As Donald Trump's lawyers are set to present their defense of the former president against the charge of inciting an insurrection during his second impeachment trial, he added a last-minute attorney who previously sued him for spreading baseless claims about voter fraud.
According to The Washington Post, Pennsylvania lawyer Michael T. van der Veen, now representing Trump in his second impeachment trial, sued the former president late last year for making "repeated claims" that mail-in voting was riddled with fraud.
Van der Veen –– co-founder of Philadelphia-based personal injury law firm van der Veen, O'Neill, Hartshorn and Levin –– brought the suit in August of last year, alleging that the former president's attacks on the U.S. Postal Service had "no evidence" to bear. In December, van der Veen's firm brought on Pennsylvania-based attorney Bruce Castor, who was just hired by Trump's impeachment team last month. Van der Veen's name now appears in Trump's impeachment filings alongside those of Bruce Castor and David Shoen, an Atlanta-based lawyer who Trump scrambled to recruit just last week.
Back in August, however, van der Veen's name had appeared on a document strikingly different in nature.
As the Philadelphia Inquirer first reported, van der Veen sued Trump, the U.S. Postal Service, and Postmaster General Louis DeJoy on behalf of their independent client, Melvin Johnakin. Taking aim at Trump's moves to delegitimize the election system, the lawsuit's complaint stated: "These actions...arise in an environment subject to repeated claims by President Donald J. Trump that voting by mail is ripe with fraud, despite having no evidence in support of these claims, and lawsuits filed by the Trump campaign to stop mail-in voting in states such as Nevada and Pennsylvania."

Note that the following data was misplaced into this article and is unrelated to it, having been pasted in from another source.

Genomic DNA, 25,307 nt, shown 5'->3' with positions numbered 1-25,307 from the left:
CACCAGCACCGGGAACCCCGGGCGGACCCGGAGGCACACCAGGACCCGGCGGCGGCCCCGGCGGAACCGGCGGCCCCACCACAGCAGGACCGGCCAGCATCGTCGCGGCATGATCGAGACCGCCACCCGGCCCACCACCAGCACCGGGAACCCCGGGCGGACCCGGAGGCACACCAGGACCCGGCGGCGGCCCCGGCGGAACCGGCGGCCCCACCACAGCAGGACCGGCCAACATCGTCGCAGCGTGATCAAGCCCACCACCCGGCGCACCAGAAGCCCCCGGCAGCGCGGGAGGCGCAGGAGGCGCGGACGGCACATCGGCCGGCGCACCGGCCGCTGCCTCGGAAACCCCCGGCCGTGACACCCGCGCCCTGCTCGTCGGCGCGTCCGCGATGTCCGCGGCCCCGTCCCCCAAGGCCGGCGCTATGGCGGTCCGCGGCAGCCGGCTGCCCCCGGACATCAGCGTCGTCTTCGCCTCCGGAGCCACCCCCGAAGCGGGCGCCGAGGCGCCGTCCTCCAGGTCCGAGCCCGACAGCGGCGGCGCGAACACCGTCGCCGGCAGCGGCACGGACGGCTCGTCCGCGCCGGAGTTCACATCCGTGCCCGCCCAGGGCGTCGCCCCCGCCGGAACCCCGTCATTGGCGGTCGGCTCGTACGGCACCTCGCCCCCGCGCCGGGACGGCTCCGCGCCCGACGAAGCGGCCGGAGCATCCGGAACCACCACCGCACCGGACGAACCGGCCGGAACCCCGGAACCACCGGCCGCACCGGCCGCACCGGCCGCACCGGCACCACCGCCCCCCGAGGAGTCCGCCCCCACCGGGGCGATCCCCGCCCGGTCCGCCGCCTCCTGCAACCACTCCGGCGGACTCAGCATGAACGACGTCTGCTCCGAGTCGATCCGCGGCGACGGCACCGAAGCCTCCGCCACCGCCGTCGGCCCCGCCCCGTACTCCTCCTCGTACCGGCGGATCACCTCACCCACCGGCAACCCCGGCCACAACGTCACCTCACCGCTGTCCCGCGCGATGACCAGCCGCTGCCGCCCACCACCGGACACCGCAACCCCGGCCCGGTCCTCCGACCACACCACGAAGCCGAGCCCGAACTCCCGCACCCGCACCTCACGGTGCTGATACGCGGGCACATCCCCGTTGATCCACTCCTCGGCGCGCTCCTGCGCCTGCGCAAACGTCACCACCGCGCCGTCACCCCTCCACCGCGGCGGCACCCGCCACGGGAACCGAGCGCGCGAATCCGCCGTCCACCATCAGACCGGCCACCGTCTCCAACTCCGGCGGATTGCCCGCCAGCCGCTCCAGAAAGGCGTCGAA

The suit accused the Postal Service –– and namely Postmaster General DeJoy –– of instituting a series of operational changes that undercut the Postal Service's ability to process mail-in-ballots. These changes included "reducing staff hours, prohibiting overtime, removing hundreds of high-volume mail-processing machines from facilities across the country and removing mailboxes in urban areas with high concentrations of minority, low income and Democratic voters."
Van der Veen, who tarred Postmaster General DeJoy in the suit as a "Republican Party and Trump campaign megadonor," had reportedly circulated an email to Pennsylvania voters arguing that state Republicans were "running a campaign to unfairly and illegally intimidate voters." Another email of van der Veen's emphasized Trump's corrosive influence on the integrity of the election system. "Donald Trump doesn't want you to be able to vote," he claimed, "It's time to stand up for what's right."
Interestingly, van der Veen's website continues to advertise itself in the spirit of last summer's lawsuit. "To exercise the fundamental right to vote," it reads, "many voters have and will utilize all available means to vote by mail rather than in person at a polling place. Advanced planning and proactive measures will be necessary to ensure that voters have sufficient access to vote by mail to preserve and protect the essential right to vote and prevent large-scale disenfranchisement."
A past client of van der Veen, Justin Hiemstra, told The Philadelphia Inquirer that the Philadelphia-based lawyer had regarded Trump as a "f***ing crook" two years ago, a charge the attorney strongly denied. "He definitely came off as fairly anti-Trump in the context that I knew him," Hiemstra insisted.
Rep. Mary Gay Scanlon, D-PA, casted doubt on whether Trump even knows van der Veen opposed him. "...Since he generally demands total loyalty," Scanlon noted, "It does seem a little out of character for the former president to embrace someone who so recently sued him."